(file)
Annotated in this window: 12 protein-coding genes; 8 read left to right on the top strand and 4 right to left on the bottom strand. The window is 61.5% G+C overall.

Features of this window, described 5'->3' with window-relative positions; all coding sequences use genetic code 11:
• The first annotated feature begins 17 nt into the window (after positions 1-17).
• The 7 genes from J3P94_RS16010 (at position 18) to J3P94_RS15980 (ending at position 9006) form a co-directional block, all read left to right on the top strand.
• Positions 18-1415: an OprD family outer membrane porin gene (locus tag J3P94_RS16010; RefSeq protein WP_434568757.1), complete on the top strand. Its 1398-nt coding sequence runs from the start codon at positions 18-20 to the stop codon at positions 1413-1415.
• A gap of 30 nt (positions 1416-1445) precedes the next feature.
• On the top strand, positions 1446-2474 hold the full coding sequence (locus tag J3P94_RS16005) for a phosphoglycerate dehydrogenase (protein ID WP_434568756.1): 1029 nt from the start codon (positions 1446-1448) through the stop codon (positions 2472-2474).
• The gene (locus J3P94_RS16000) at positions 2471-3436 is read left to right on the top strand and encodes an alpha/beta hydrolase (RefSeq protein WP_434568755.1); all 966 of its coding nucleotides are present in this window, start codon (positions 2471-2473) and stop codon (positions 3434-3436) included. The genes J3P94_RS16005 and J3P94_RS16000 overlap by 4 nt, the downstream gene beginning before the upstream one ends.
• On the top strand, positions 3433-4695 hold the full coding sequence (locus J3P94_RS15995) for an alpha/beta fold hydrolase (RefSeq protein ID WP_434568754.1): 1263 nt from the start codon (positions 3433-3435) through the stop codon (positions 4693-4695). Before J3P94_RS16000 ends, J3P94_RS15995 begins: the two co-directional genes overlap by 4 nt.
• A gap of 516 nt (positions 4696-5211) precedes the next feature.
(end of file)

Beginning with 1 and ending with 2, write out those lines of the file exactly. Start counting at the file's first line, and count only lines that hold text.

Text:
Annotated in this window: 12 protein-coding genes; 8 read left to right on the top strand and 4 right to left on the bottom strand. The window is 61.5% G+C overall.

Features of this window, described 5'->3' with window-relative positions; all coding sequences use genetic code 11: